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Credit Risk in the Euro Area

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  • Simon Gilchrist
  • Benoît Mojon

Abstract

We construct credit risk indicators for euro area banks and non-financial corporations. These are the average spreads on the yield of euro area private sector bonds relative to the yield on German federal government securities of matched maturities. The indicators are also constructed at the country level for Germany, France, Italy and Spain. These indicators reveal that the financial crisis of 2008 has dramatically increased the cost of market funding for both banks and non-financial firms. In contrast, the prior recession following the 2000 U.S. dot-com bust led to widening credit spreads of non-financial firms but had no effect on the credit spreads of financial firms. The 2008 financial crisis also led to a systematic divergence in credit spreads for financial firms across national boundaries. This divergence in cross-country credit risk increased further as the European debt crisis has unfolded since 2010. Since that time, credit spreads for both non-financial and financial firms increasingly reflect national rather than euro area financial conditions. Consistent with this view, credit spreads provide substantial predictive content for a variety of real activity and lending measures for the euro area as a whole and for individual countries. VAR analysis implies that disruptions in corporate credit markets lead to sizable contractions in output, increases in unemployment, and declines in inflation across the euro area.

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Paper provided by National Bureau of Economic Research, Inc in its series NBER Working Papers with number 20041.

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Date of creation: Apr 2014
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Handle: RePEc:nbr:nberwo:20041

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  1. Estrella, Arturo & Hardouvelis, Gikas A, 1991. " The Term Structure as a Predictor of Real Economic Activity," Journal of Finance, American Finance Association, American Finance Association, vol. 46(2), pages 555-76, June.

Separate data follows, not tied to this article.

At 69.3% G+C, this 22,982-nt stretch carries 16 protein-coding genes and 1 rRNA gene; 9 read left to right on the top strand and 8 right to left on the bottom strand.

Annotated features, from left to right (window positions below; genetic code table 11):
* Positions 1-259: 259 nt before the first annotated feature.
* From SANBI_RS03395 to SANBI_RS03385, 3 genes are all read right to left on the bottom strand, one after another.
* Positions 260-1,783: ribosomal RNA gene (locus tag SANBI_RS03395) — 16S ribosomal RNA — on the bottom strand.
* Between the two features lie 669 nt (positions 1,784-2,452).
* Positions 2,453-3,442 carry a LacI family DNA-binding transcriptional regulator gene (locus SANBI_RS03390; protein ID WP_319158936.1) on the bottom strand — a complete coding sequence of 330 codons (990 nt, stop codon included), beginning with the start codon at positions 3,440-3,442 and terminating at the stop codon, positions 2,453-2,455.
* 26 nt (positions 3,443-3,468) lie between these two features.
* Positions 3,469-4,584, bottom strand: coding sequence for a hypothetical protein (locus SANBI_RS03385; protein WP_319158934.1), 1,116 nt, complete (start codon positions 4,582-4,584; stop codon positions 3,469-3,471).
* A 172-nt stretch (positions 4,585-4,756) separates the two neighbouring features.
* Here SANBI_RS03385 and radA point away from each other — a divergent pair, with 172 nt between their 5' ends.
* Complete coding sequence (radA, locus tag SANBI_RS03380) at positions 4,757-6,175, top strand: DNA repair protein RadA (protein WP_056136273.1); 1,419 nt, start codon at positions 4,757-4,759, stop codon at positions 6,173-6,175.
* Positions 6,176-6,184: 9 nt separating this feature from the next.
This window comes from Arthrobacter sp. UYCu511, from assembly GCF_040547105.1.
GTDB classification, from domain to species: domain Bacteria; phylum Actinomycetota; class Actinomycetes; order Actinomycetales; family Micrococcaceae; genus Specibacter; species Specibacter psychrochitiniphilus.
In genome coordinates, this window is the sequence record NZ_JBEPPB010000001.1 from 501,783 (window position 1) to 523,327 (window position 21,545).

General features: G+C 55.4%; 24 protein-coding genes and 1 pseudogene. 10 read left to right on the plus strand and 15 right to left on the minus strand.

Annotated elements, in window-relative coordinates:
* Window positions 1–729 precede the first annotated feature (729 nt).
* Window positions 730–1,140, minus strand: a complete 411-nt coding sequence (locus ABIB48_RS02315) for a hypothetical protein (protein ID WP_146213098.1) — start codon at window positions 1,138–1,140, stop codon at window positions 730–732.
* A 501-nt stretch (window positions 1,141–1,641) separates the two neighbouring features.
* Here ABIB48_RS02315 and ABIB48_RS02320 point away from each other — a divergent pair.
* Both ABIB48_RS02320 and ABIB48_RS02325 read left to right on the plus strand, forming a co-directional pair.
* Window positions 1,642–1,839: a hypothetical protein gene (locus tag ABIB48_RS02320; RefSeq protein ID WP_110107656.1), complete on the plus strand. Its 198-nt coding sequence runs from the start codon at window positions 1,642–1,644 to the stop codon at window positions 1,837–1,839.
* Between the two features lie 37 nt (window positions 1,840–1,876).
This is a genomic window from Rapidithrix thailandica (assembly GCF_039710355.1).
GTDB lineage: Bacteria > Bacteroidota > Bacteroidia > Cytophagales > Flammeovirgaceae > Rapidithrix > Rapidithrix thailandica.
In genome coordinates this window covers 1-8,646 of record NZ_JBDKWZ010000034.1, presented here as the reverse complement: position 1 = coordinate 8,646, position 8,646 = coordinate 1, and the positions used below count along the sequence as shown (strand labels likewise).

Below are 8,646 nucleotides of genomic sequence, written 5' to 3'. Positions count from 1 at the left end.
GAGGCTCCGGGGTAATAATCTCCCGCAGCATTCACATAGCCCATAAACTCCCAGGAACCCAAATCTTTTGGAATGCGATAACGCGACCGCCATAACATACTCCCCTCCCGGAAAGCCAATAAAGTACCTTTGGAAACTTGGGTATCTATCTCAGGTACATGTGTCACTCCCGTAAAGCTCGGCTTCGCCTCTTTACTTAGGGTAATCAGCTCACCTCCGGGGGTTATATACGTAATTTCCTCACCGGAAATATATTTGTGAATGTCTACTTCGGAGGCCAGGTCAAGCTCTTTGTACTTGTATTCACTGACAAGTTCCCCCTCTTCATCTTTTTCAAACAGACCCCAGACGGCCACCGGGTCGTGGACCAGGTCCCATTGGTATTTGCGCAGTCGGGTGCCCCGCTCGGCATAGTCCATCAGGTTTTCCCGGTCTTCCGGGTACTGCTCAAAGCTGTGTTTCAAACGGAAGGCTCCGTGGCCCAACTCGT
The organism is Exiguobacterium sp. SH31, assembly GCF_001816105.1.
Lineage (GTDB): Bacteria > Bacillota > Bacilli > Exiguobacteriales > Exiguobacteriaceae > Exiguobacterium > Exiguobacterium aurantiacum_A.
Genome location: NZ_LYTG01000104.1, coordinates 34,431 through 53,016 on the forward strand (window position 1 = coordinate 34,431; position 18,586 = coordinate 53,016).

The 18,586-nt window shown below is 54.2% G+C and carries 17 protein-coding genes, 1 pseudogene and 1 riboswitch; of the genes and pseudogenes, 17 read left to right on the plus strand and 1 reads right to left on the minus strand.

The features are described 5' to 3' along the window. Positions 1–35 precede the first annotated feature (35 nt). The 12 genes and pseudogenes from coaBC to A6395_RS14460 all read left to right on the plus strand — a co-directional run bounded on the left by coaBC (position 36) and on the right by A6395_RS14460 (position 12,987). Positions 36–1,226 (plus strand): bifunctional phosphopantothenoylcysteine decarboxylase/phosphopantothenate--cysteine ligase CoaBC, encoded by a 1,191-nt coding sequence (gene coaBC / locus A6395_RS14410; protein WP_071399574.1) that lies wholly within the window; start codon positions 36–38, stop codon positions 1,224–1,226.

2. Ben S. Bernanke & Jean Boivin & Piotr Eliasz, 2004. "Measuring the effects of monetary policy: a factor-augmented vector autoregressive (FAVAR) approach," Finance and Economics Discussion Series, Board of Governors of the Federal Reserve System (U.S.) 2004-03, Board of Governors of the Federal Reserve System (U.S.).
  3. Ben S. Bernanke & Jean Boivin, 2001. "Monetary Policy in a Data-Rich Environment," NBER Working Papers 8379, National Bureau of Economic Research, Inc.
  4. Del Giovane, Paolo & Eramo, Ginette & Nobili, Andrea, 2011. "Disentangling demand and supply in credit developments: A survey-based analysis for Italy," Journal of Banking & Finance, Elsevier, Elsevier, vol. 35(10), pages 2719-2732, October.
  5. Vladimir Yankov & Egon Zakrajsek & Simon Gilchrist, 2009. "Credit Market Shocks and Economic Fluctuations: Evidence from Corporate Bond and Stock Markets," 2009 Meeting Papers, Society for Economic Dynamics 514, Society for Economic Dynamics.
  6. Niccolò Battistini & Marco Pagano & Saverio Simonelli, 2013. "Systemic Risk and Home Bias in the Euro Area," European Economy - Economic Papers, Directorate General Economic and Monetary Affairs (DG ECFIN), European Commission 494, Directorate General Economic and Monetary Affairs (DG ECFIN), European Commission.
  7. de Bondt, Gabe & Maddaloni, Angela & Peydró, José-Luis & Scopel, Silvia, 2010. "The euro area Bank Lending Survey matters: empirical evidence for credit and output growth," Working Paper Series, European Central Bank 1160, European Central Bank.
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Cited by:
  1. Schock, Matthias, 2014. "Do Eurozone yield spreads predict recessions?," Hannover Economic Papers (HEP), Leibniz Universität Hannover, Wirtschaftswissenschaftliche Fakultät dp-532, Leibniz Universität Hannover, Wirtschaftswissenschaftliche Fakultät.

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